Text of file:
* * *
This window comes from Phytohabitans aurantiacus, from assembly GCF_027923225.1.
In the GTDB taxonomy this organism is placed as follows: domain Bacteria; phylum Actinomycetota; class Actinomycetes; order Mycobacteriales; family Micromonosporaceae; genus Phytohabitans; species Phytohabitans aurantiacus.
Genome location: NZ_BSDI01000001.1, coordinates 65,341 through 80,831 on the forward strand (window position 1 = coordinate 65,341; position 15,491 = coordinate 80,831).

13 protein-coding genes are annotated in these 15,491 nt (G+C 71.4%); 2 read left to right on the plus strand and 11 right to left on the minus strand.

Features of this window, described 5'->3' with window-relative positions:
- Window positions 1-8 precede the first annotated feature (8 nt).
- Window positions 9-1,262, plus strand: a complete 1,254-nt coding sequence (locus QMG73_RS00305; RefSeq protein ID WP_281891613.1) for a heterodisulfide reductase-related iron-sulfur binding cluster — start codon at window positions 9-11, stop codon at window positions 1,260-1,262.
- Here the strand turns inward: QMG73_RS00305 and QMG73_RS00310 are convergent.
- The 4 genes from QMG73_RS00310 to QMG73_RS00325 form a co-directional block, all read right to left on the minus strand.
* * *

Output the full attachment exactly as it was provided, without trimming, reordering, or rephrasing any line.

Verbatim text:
This window comes from Phytohabitans aurantiacus, from assembly GCF_027923225.1.
In the GTDB taxonomy this organism is placed as follows: domain Bacteria; phylum Actinomycetota; class Actinomycetes; order Mycobacteriales; family Micromonosporaceae; genus Phytohabitans; species Phytohabitans aurantiacus.
Genome location: NZ_BSDI01000001.1, coordinates 65,341 through 80,831 on the forward strand (window position 1 = coordinate 65,341; position 15,491 = coordinate 80,831).

13 protein-coding genes are annotated in these 15,491 nt (G+C 71.4%); 2 read left to right on the plus strand and 11 right to left on the minus strand.

Features of this window, described 5'->3' with window-relative positions:
- Window positions 1-8 precede the first annotated feature (8 nt).
- Window positions 9-1,262, plus strand: a complete 1,254-nt coding sequence (locus QMG73_RS00305; RefSeq protein ID WP_281891613.1) for a heterodisulfide reductase-related iron-sulfur binding cluster — start codon at window positions 9-11, stop codon at window positions 1,260-1,262.
- Here the strand turns inward: QMG73_RS00305 and QMG73_RS00310 are convergent.
- The 4 genes from QMG73_RS00310 to QMG73_RS00325 form a co-directional block, all read right to left on the minus strand.